Through the progression of Yom Kippur to Sukkoth we take all the bad from our past year and form it into a protective surrounding cloud.
Throughout Sukkoth, provided for by this external surrounding divine presence, we work daily to bring this divine illumination into us. Finally we reach a stage where it is time to remove the outer layers and expose ourselves to the new year, on the eighth day we perform the equivalent of a spiritual brith milah. We remove the rough outer protective layer (orlah) and finally begin a new year with all the energy the previous year had to offer us.
This means in each new year we bring everything with us from the year before. All the good comes of its own, and all the bad is refined to new goodness through the process of Yom Kippur, Sukkoth, and finally Shemini Atzereth.
Now that we have performed this spiritual brith milah, we are spiritually complete, ready to live a life of closeness with HaShem at every moment.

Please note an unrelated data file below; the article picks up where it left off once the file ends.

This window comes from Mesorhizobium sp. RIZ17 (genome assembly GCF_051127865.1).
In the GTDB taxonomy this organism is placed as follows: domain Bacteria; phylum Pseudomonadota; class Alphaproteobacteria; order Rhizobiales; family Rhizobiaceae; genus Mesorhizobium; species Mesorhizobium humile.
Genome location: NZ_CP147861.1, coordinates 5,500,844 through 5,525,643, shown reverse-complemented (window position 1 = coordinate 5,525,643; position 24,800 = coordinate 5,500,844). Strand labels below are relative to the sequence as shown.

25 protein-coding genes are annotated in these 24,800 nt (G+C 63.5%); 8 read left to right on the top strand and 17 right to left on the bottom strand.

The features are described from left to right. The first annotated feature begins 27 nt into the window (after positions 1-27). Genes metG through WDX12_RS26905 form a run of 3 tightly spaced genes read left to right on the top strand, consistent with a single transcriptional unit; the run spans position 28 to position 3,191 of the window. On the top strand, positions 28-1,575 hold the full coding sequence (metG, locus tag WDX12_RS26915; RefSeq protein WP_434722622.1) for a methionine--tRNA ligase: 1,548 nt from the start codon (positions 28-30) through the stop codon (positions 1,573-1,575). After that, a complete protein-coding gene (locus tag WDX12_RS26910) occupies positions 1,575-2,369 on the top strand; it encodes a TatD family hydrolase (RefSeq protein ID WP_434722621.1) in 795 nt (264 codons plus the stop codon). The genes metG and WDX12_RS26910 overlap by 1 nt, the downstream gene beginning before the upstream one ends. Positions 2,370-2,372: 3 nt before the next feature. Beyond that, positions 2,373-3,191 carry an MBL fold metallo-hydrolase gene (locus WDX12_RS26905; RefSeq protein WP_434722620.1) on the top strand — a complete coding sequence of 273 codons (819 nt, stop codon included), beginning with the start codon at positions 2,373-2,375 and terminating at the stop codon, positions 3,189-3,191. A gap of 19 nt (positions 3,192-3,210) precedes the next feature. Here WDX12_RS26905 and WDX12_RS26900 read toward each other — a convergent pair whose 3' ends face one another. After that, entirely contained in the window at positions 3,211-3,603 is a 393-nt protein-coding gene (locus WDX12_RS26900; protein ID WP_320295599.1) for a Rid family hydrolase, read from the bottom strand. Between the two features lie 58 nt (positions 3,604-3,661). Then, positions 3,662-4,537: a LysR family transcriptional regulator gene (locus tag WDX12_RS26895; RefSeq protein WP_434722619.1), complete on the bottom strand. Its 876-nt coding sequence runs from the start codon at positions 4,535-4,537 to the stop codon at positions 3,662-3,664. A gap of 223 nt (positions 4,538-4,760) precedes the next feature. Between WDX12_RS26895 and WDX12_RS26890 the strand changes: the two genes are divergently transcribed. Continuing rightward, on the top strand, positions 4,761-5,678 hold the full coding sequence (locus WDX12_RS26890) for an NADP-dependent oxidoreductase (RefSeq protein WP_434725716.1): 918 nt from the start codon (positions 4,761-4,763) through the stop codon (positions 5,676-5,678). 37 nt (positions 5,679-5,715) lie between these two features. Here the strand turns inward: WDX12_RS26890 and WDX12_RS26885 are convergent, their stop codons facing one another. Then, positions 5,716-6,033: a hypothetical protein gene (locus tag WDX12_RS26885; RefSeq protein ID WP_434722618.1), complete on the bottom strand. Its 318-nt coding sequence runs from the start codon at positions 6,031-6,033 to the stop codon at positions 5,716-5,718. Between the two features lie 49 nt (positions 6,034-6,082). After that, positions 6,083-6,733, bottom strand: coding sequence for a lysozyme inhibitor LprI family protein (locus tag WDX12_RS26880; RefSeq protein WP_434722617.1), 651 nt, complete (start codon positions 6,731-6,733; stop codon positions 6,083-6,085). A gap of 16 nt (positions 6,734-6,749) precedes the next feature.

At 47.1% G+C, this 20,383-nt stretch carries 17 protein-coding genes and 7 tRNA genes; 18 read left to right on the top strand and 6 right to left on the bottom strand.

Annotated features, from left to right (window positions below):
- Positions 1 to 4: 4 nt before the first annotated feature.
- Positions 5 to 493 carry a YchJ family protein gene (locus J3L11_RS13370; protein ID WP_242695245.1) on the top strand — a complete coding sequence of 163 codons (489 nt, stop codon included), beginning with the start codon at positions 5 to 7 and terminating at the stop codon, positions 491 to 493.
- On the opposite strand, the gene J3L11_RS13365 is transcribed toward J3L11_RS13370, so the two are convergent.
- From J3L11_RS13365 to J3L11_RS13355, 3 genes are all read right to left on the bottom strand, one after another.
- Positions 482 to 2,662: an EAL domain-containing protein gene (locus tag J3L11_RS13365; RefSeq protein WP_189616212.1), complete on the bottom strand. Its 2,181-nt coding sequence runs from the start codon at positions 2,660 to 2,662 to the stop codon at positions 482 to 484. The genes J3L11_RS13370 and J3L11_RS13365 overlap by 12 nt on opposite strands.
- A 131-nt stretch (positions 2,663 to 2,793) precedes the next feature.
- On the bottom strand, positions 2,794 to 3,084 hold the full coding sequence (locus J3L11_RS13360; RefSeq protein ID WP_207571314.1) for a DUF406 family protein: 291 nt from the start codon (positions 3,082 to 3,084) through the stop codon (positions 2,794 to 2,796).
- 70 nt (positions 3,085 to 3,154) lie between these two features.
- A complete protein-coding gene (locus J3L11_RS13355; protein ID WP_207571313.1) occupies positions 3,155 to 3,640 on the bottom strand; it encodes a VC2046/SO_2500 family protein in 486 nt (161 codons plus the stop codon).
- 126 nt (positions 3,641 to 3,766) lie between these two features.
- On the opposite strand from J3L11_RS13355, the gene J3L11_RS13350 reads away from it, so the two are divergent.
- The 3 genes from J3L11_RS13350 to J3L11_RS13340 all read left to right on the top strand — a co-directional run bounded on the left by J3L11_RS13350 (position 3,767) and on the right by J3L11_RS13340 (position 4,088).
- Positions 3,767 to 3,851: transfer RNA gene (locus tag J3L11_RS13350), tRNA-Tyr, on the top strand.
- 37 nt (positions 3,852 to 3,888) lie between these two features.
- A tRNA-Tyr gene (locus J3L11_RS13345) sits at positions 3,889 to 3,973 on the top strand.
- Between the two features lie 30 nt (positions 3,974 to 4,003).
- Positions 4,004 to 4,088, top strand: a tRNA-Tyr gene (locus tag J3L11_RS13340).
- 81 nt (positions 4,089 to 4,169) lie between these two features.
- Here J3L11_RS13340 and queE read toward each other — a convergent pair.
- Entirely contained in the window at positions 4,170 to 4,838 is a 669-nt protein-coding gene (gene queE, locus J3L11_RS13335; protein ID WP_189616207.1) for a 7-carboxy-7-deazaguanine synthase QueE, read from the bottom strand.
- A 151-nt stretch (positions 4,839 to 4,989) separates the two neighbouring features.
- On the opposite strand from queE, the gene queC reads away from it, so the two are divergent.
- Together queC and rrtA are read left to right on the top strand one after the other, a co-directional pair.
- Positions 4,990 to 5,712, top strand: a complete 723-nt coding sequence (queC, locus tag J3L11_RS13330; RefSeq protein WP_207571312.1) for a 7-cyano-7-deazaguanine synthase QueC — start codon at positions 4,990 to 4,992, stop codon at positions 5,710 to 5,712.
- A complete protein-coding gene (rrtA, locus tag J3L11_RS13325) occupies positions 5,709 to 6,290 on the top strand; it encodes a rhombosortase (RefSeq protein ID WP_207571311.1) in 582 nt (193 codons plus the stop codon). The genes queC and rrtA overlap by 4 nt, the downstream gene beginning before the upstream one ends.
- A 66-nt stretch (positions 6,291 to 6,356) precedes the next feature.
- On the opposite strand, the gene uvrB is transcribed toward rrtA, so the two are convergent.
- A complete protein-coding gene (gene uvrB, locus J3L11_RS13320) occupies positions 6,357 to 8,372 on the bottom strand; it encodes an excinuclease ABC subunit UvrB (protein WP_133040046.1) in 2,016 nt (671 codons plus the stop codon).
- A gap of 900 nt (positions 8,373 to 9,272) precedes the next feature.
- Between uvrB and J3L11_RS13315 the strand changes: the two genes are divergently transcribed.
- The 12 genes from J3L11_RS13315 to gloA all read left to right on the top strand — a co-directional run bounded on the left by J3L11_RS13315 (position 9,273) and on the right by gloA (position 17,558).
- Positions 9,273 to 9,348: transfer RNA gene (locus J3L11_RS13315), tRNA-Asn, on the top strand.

For the Jews who live outside of Israel there is an added connotation: Since the chag comprises nine days, and there are minhagim according to some communities to sit in the Sukkah on the eighth day as well, so the ninth day is likened to a birth which takes nine months. In this case the connection of the Sukkah to the womb & placenta (and likewise to the nation of Mitzrayim) is readily apparent. On the ninth and final day we leave the Sukkah and start an entirely new life, as if reborn.
[From this we can see a little the difference between living within Eretz Yisrael, and living outside. Living in Eretz Yisrael, we have a continued existence from year to year, growing from strength to strength. (Similar to a married person who experiences hitchadshut) Whereas living outside, each year we start fresh as if just born. (Similar to a single child who can't experience hitchadshut on their own)]